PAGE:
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By Ellen S. Comerford

Not so very long ago, a woman would go shopping in a department store wearing a hat and even white gloves. Hats may be worn today, but for utilitarian reasons -- for warmth, not for decorative purposes.

However, the African-American community still embraces the tradition of wearing beautiful hats to church. A hat, it is said, makes the wearer a queen and the hat, her crown.

The Studio Arena Theatre's current production is the musical "Crowns," written by Regina Taylor and adapted from the book by Michael Cunningham and Craig Maberry.

Directed by Marion J. Caffey, "Crowns" has a small cast of seven. But do not think that they cannot fill the Studio Arena's stage. They fill it with sound, with rousing gospel music sung by amazing voices.

The play opens to a darkened stage with the lonely sound of a train in the distance. We hear the train growing louder, coming closer and closer. On both sides of the stage are hung an array of hat racks covered with large, bright, colorful hats.

The story is told through Yolanda, a modern girl from Brooklyn, who has suffered a severe tragedy. Her brother, to whom she had been very close, has been shot and killed, partly due to the fact that he followed her into a bad situation.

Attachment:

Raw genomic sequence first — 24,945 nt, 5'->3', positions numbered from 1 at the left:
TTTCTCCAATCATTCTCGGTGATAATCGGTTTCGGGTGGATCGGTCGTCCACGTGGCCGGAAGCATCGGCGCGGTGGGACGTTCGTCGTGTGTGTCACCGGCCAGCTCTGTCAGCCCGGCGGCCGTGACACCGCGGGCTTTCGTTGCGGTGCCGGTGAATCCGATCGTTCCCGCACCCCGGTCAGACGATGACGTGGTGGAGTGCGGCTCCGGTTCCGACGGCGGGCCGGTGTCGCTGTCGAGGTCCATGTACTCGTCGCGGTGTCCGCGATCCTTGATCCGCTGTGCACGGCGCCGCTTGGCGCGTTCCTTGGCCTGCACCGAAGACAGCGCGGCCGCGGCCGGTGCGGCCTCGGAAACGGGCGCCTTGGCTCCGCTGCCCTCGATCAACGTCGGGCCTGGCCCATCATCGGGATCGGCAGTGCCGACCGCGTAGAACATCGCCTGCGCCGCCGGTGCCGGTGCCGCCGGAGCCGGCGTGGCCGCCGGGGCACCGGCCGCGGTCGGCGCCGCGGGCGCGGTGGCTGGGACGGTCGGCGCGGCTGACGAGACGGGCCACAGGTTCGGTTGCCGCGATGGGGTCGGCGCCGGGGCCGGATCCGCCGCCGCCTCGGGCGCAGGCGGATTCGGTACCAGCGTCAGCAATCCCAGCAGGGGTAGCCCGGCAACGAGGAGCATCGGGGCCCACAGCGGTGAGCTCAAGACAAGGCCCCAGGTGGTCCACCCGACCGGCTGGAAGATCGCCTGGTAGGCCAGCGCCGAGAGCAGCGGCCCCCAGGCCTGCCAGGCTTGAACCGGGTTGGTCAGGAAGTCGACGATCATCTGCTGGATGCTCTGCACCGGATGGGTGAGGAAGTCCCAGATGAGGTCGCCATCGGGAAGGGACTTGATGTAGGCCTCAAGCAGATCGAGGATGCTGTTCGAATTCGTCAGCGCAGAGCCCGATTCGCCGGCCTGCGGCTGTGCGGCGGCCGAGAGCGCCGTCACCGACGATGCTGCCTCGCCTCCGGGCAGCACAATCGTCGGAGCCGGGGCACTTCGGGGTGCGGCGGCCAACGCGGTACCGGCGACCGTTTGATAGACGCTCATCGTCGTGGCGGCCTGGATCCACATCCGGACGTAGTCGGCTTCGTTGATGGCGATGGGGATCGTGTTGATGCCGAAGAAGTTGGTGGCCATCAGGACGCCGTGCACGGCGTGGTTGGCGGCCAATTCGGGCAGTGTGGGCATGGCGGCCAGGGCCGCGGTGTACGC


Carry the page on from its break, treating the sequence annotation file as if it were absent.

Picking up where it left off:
Not knowing what to do about Yolanda, her mother sends her to live with her grandmother in South Carolina. Through her grandmother and her grandmother's friends (the hat queens), Yolanda begins to turn her life around, as she listens to the oral history of African-American women.

The entire cast shines, but from the moment Barbara D. Mills enters the stage as Mama Shaw, it is evident that she possesses one powerful, commanding voice and great stage presence.

Roz Davis as Yolanda is excellent. Rounding out the terrific cast are Joy Lynn Matthews as Wanda, LaVon Fisher as Jeannette, Gretha Boston as Velma, Angela Grovey as Mabel and Rob Barnes as Man.

"Crowns" is full of thumping music and simple wisdom.

At first, Yolanda wants little to do with hats, except for the occasional baseball cap. They are too heavy, too itchy, she claims, and they ruin her hairdo.

As time progresses, she comes to think that the hats are a form of connection. "They connect me to the ancestors who have passed over," she says. "We're queens and these are our crowns."

"Crowns" is a real audience pleaser.

It remains on stage at the Studio Arena Theatre until Jan. 30.Tickets are available by calling 856-5650 or 1-800-77-STAGE or online at www.studioarena.org. The theater is located at 710 Main St. in Buffalo.

Ellen S. Comerford is an artist and free-lance writer from Lewiston.

Niagara Falls Reporter www.niagarafallsreporter.com Jan. 25 2005